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Sen. Rand Paul becomes first US senator to test positive for coronavirus


He is being quarantined

Andrew Harrer/Bloomberg via Getty Images

Sen. Rand Paul (R-Ky.) is the first sitting United States senator to test positive for coronavirus.

Paul's office announced in a statement Sunday that Paul is in quarantine and currently asymptomatic. He was tested due to extensive travel.

The statement said:

Senator Rand Paul has tested positive for COVID-19. He is feeling fine and is in quarantine. He is asymptomatic and was tested out of an abundance of caution due to his extensive travel and events. He was not aware of any direct contact with any infected person.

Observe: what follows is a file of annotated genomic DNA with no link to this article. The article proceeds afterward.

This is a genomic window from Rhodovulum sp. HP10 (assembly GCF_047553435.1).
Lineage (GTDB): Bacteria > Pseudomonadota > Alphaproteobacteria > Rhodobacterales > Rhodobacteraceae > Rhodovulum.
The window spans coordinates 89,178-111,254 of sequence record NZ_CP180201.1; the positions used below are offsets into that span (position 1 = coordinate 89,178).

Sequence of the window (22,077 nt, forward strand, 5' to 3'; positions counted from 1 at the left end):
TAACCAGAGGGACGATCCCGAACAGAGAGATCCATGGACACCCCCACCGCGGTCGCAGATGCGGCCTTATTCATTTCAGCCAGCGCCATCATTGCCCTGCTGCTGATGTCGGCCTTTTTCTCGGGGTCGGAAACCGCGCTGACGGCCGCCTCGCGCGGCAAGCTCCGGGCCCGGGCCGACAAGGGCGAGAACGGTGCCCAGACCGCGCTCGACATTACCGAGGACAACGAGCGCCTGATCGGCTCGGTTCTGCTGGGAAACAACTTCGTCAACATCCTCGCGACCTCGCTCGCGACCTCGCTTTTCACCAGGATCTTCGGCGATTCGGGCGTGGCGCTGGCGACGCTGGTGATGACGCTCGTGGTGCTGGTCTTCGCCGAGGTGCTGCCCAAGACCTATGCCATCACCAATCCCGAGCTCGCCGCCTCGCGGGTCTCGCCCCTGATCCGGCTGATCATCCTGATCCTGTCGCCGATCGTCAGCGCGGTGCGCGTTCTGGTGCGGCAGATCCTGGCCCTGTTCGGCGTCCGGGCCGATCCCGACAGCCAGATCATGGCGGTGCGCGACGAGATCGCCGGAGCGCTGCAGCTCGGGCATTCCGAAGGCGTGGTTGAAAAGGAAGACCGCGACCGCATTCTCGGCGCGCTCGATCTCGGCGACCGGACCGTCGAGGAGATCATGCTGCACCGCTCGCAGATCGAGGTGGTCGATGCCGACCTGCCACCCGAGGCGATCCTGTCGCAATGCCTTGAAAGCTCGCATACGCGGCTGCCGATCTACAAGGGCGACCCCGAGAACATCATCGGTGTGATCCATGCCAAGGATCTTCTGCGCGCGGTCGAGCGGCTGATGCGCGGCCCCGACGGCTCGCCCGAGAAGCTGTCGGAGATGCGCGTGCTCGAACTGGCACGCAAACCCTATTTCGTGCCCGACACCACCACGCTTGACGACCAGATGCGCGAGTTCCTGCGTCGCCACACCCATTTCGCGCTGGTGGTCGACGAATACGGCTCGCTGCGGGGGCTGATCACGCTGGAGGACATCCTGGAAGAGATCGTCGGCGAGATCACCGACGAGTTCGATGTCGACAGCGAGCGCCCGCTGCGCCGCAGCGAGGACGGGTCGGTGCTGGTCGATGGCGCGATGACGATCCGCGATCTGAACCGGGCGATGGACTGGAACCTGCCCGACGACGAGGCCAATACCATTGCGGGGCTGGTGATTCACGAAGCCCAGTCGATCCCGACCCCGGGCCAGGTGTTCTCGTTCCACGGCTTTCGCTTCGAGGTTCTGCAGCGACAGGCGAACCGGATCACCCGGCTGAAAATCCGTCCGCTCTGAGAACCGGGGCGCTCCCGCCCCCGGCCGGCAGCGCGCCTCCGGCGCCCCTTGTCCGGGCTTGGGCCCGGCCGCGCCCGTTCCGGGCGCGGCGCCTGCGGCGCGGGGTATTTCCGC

He expects to be back in the Senate after his quarantine period ends and will continue to work for the people of Kentucky at this difficult time. Ten days ago, our D.C. office began operating remotely, hence virtually no staff has had contact with Senator Rand Paul.

Paul is the third sitting member of Congress to contract COVID-19.

Reps. Mario Diaz-Balart (R-Fla.) and Ben McAdams (D-Utah) announced last week that they had tested positive for COVID-19. Diaz-Balart said Saturday that his fight with the virus has been "pretty bad."

It was not immediately clear if Paul would miss a significant Senate vote on the upcoming coronavirus relief package.

However, according to Axios, there is a bipartisan effort in both chambers of Congress to allow remote voting for the first time in American history in order to prevent further potential spread of the virus.

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